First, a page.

Kobe Bryant: Should Phil Jackson Rest His Ankle or Let Him Play?

Los Angeles Lakers guard Kobe Bryant is listed as day-to-day after twisting his ankle in the third quarter of a road win over the Dallas Mavericks on Saturday.

Conventional wisdom says that Lakers coach Phil Jackson should take the time to rest Bryant for the postseason, which is a little more than a month away. But can the Lakers afford to be without the services of Bryant for that long?

The Lakers win over Dallas pulled them within one-half game from the Mavericks for the West's second seed, and they begin a seven-game home stand tonight against the Orlando Magic.

The prospects of catching the West-leading San Antonio Spurs are slim, but how badly do the Lakers want home-court advantage in a potential second-round matchup against those same Dallas Mavericks?

The Lakers have proved they can win on the road, with victories over both the Spurs and Mavericks in the last two weeks. The experience of players like Pau Gasol, Lamar Odom and Derek Fisher means the team could probably hold onto the No. 3 seed without Bryant.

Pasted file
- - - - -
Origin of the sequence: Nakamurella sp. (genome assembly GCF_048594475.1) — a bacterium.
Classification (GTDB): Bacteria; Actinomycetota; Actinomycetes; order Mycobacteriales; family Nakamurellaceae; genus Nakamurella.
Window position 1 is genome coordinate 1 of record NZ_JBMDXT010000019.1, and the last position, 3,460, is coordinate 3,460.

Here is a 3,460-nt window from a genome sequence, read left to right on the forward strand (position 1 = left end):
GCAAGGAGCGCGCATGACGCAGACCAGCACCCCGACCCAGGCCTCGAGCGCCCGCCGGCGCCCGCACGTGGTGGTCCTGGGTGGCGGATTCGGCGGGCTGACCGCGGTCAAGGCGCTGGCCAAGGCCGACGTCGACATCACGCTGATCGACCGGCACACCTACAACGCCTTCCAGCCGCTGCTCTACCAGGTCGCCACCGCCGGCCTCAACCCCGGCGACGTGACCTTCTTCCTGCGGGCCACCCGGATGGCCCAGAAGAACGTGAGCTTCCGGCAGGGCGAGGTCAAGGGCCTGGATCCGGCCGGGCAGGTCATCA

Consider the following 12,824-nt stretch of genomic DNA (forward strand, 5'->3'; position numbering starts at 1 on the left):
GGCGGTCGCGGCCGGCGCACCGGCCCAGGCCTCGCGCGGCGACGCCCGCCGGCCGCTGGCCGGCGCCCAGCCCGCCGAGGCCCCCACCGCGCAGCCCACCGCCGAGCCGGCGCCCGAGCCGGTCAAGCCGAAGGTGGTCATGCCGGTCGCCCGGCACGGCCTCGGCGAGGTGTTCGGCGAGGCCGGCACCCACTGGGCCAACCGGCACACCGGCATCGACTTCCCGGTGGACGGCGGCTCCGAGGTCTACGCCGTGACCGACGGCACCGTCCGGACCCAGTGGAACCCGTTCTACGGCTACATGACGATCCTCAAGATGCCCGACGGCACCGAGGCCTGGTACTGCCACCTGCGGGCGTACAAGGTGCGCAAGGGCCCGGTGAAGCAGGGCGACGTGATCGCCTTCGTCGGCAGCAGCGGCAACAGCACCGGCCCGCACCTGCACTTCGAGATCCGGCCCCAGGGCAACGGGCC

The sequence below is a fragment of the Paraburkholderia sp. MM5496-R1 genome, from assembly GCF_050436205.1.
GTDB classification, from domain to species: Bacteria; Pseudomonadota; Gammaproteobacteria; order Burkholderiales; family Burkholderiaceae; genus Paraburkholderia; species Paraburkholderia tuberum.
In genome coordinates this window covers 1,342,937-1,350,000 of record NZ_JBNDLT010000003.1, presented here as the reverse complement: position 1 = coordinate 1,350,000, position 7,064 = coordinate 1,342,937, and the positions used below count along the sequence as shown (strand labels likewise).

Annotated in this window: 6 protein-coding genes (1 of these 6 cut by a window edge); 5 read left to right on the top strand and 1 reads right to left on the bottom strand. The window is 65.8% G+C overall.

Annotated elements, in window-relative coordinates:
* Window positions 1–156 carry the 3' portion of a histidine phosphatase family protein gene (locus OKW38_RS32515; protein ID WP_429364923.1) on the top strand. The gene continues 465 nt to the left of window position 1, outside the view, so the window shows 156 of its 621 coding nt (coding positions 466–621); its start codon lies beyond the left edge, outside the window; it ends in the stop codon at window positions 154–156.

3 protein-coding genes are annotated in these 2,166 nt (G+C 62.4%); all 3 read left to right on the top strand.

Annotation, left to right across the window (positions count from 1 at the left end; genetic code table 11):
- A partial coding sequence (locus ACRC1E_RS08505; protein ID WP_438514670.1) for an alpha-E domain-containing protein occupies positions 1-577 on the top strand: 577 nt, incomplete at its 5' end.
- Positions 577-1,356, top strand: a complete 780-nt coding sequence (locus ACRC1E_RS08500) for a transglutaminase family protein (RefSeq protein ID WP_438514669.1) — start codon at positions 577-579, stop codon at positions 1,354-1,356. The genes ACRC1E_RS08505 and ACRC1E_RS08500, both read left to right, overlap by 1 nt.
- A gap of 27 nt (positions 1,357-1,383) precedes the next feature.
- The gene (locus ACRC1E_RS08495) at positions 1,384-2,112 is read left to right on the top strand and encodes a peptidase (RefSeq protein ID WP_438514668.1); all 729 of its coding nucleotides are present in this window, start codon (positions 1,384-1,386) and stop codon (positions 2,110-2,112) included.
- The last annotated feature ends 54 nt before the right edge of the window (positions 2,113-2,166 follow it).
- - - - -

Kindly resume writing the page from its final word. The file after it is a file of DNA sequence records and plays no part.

Center Andrew Bynum is finally completely healthy and since the All-Star break, Bynum has been gradually showing the promise that makes him such a significant member of the Lakers rotation.

Bynum's scoring and rebounding numbers have picked up and with the recent return of Matt Barnes, the Lakers may be healthier now than they have been at any other point of the season, excluding Bryant's injury of course.

So, just how bad is Bryant's ankle in the first place?

Bryant did return in the fourth quarter of the Mavericks' game and although his shot was a little off, he didn't appear to show any ill effects from his injury.

The fact that the Lakers were able to escape with a five-point win against Dallas, despite only 16 points on 6-of-20 shooting from Bryant, may send the message loud and clear that Jackson's best option is to sit Bryant at least for a...

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